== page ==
The island was governed by the semi-autonomous Principality of Samos under Ottomansuzerainty from 1835 until it joined Greece in 1912.[5]

  • 2Geography
  • 3History
    • 3.1Early and Classical Antiquity
    • 3.4Ottoman rule
  • 4Government
  • 5Economy
  • 7Notable people


Strabo derived the name from the Phoenician word sama meaning 'high'.[6][7][8]


The area of the island is 477.395 km2 (184.3 sq mi),[9] and it is 43 km (27 mi) long and 13 km (8 mi) wide. It is separated from Anatolia by the approximately 1-mile-wide (1.6 km) Mycale Strait. While largely mountainous, Samos has several relatively large and fertile plains.

A great portion of the island is covered with vineyards, from which muscat wine is made. The most important plains except the capital, Vathy, in the northeast, are that of Karlovasi, in the northwest, Pythagoreio, in the southeast, and Marathokampos in the southwest. The island's population is 33,814, which is the 9th most populous of the Greek islands. The Samian climate is typically Mediterranean, with mild rainy winters, and warm rainless summers.

Samos' relief is dominated by two large mountains, Ampelos and Kerkis (anc. Kerketeus). The Ampelos massif (colloquially referred to as 'Karvounis') is the larger of the two and occupies the center of the island, rising to 1,095 metres (3,593 ft). Mt. Kerkis, though smaller in area is the taller of the two and its summit is the island's highest point, at 1,434 metres (4,705 ft). The mountains are a continuation of the Mycale range on the Anatolian mainland.[5]

According to Strabo, the name Samos is from Phoenician meaning 'rise by the shore'.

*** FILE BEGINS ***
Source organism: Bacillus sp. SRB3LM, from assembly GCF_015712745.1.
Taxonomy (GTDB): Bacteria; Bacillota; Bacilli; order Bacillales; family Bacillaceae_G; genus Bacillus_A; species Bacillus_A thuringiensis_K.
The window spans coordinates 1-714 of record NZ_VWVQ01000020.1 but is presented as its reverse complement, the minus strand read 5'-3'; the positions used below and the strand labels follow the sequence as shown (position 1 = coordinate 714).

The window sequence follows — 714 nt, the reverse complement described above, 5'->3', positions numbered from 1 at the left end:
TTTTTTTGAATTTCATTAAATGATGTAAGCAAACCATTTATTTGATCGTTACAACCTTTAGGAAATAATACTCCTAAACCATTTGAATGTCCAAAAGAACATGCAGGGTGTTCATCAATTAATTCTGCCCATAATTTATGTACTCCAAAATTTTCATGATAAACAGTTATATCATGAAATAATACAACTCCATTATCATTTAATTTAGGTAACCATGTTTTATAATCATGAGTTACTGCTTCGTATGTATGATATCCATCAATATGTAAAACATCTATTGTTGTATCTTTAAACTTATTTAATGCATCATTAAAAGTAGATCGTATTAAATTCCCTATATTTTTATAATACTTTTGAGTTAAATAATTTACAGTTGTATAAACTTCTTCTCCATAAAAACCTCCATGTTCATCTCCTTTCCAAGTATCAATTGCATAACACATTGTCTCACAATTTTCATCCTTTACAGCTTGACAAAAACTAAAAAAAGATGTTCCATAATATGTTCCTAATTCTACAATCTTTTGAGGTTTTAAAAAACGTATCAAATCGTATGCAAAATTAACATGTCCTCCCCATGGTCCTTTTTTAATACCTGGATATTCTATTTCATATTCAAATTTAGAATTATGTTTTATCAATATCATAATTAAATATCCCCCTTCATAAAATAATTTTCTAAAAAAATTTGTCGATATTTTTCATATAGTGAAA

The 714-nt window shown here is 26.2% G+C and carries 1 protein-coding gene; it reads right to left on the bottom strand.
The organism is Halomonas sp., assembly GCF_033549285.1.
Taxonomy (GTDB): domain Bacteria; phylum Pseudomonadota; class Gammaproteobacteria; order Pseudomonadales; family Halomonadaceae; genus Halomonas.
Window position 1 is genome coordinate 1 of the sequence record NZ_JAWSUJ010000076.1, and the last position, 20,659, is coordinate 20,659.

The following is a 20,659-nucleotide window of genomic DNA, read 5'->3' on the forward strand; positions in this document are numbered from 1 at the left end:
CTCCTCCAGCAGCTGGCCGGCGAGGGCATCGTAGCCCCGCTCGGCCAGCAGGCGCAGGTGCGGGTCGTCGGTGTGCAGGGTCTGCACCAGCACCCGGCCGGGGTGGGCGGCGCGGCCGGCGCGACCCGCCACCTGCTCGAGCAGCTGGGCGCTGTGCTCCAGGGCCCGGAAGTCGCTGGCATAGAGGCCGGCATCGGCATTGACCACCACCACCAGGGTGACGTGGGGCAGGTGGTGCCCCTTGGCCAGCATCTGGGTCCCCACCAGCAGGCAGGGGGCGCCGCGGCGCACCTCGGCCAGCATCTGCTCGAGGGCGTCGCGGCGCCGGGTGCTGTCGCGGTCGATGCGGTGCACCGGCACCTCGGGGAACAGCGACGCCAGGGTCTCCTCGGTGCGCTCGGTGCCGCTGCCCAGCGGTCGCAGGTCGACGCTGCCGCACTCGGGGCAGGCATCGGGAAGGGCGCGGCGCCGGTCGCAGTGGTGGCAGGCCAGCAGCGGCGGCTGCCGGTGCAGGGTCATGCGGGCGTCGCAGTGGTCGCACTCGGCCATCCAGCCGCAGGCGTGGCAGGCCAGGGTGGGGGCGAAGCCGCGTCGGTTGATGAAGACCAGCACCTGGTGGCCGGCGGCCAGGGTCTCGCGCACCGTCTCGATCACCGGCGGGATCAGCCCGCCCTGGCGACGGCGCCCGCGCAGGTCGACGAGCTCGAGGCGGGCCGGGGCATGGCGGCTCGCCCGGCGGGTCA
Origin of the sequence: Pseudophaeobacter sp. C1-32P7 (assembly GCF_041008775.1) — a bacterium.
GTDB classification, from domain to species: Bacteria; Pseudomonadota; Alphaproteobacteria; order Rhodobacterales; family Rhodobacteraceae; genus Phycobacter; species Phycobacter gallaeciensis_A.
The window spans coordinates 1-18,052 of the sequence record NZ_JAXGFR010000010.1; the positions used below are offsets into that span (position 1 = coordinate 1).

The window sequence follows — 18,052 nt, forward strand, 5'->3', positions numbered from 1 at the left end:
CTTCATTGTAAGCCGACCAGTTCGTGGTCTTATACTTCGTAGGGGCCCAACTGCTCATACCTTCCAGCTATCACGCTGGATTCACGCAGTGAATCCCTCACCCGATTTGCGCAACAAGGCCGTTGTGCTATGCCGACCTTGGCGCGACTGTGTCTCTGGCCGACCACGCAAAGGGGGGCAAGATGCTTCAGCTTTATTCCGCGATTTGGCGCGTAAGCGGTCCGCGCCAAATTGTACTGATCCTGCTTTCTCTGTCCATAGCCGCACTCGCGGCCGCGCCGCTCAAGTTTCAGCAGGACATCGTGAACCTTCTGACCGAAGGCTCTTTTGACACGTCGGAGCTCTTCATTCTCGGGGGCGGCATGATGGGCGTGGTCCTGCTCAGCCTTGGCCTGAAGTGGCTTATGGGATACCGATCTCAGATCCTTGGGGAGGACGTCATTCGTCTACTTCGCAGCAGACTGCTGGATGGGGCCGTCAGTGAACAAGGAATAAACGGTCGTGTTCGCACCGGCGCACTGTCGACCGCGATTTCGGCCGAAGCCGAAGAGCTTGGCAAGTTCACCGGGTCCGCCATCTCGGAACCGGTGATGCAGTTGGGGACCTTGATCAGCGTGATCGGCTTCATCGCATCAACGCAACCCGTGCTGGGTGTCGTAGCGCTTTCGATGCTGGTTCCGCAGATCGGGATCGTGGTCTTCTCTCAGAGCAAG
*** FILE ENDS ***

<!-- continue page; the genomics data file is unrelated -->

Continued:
Image gallery[edit]

  • NASA satellite 3D view of Samos.

  • Psalida Beach. At the distant background Mount Kerketeas.

  • View of Poseidonio.


Samos is home to many surprising species including the golden jackal, stone marten, wild boar, flamingos and monk seal.[10]


Samos is one of the sunniest places in Europe with almost 3300 hours of sunshine annually or 74% of the day time. Its climate is mild and wet in winter and dry in summer.

Climate data for Samos Airport, Greece
Record high °C (°F)20.4
Average high °C (°F)13.4
Daily mean °C (°F)10.6
Average low °C (°F)7.7
Record low °C (°F)−2.4
Average precipitation mm (inches)148.5
Average precipitation days12.410.
Average relative humidity (%)
Source #1: Hellenic National Meteorological Service (temperature and precipitation days)[11]
Source #2: NOAA (precipitation, and extremes)[12]
The girl from samos


Early and Classical Antiquity[edit]

Kouros of Samos, the largest surviving Kouros in Greece, showing Egyptian influence (Archaeological Museum of Samos).

In classical antiquity the island was a center of Ionian culture and luxury, renowned for its Samian wines and its red pottery (called Samian ware by the Romans). Its most famous building was the Ionic order archaic Temple of goddess Hera—the Heraion.[5]

Concerning the earliest history of Samos, literary tradition is singularly defective. At the time of the great migrations it received an Ionian population which traced its origin to Epidaurus in Argolis: Samos became one of the twelve members of the Ionian League. By the 7th century BC it had become one of the leading commercial centers of Greece. This early prosperity of the Samians seems largely due to the island's position near trade-routes, which facilitated the importation of textiles from inner Asia Minor, but the Samians also developed an extensive oversea commerce. They helped to open up trade with the population that lived around the Black Sea as well as with Egypt, Cyrene (Libya), Corinth, and Chalcis. This caused them to become bitter rivals with Miletus. Samos was able to become so prominent despite the growing power of the Persian empire because of the alliance they had with the Egyptians and their powerful fleet. The Samians are also credited with having been the first Greeks to reach the Straits of Gibraltar.[13]